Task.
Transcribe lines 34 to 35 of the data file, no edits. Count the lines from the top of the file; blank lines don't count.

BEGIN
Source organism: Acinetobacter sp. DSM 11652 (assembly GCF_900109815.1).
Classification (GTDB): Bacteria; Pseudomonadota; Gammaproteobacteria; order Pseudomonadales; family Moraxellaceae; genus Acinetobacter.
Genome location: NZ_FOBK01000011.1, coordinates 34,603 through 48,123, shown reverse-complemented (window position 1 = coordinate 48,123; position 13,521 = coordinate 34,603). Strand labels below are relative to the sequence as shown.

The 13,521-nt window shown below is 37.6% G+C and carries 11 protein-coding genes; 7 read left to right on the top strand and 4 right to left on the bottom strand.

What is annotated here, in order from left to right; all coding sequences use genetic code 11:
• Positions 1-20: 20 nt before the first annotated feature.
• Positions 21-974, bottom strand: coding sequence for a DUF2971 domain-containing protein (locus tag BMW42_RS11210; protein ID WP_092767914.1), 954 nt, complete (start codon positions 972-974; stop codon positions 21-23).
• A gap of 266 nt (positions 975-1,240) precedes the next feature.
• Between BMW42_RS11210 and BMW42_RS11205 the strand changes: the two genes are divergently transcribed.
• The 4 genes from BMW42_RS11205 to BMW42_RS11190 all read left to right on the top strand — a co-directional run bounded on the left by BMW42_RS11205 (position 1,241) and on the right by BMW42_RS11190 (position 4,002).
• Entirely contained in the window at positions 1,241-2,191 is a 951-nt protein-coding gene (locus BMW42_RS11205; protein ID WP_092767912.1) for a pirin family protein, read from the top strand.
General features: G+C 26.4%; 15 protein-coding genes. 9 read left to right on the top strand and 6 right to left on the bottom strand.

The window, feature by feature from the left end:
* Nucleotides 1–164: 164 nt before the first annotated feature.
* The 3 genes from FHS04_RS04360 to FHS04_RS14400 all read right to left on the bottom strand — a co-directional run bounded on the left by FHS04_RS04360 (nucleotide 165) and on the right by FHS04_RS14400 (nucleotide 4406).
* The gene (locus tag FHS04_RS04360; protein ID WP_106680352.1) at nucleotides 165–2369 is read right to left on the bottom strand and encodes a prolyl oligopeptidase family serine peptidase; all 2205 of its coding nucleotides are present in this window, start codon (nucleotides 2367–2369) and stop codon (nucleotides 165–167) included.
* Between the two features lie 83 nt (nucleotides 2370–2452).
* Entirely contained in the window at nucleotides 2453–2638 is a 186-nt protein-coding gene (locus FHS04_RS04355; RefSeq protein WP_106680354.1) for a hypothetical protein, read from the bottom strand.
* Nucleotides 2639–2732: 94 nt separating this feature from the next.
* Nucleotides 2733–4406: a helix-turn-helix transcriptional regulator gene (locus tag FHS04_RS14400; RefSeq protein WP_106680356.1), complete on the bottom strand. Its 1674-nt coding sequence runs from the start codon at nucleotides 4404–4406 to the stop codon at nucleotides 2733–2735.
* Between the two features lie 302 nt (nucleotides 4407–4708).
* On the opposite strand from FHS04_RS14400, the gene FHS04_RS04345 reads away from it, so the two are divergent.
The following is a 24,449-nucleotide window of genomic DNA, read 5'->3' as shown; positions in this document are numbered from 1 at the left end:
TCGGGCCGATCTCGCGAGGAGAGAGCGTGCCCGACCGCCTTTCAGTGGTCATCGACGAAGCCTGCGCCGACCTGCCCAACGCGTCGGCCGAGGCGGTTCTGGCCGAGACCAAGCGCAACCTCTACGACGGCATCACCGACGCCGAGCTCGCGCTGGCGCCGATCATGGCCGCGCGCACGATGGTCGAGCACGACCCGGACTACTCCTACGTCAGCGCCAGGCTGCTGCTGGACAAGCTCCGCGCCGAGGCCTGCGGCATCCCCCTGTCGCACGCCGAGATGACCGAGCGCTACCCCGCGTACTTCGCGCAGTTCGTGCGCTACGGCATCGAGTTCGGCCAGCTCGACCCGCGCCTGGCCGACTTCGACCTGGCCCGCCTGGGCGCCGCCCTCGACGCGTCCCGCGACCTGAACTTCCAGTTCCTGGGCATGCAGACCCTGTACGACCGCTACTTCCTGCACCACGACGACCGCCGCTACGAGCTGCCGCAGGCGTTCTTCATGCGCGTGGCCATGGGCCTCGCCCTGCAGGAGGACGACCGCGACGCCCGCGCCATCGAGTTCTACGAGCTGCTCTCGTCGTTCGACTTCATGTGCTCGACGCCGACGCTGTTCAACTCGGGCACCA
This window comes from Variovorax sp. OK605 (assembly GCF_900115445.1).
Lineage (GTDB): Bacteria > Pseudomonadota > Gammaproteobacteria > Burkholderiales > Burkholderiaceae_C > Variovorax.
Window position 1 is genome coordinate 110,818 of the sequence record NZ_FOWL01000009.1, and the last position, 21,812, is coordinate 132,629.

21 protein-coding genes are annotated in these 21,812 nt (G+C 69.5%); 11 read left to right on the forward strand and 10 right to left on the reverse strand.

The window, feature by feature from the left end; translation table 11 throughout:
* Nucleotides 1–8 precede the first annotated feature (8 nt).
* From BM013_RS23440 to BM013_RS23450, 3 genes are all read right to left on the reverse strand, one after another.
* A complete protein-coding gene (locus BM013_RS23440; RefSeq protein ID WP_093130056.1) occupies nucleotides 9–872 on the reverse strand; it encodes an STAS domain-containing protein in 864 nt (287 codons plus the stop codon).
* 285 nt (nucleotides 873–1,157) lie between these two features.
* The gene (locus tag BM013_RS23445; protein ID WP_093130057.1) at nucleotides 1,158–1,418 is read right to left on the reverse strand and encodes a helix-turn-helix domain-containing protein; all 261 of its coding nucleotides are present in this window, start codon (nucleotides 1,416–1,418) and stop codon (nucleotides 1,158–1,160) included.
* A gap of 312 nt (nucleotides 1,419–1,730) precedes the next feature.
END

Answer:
* The gene (locus tag BM013_RS23445; protein ID WP_093130057.1) at nucleotides 1,158–1,418 is read right to left on the reverse strand and encodes a helix-turn-helix domain-containing protein; all 261 of its coding nucleotides are present in this window, start codon (nucleotides 1,416–1,418) and stop codon (nucleotides 1,158–1,160) included.
* A gap of 312 nt (nucleotides 1,419–1,730) precedes the next feature.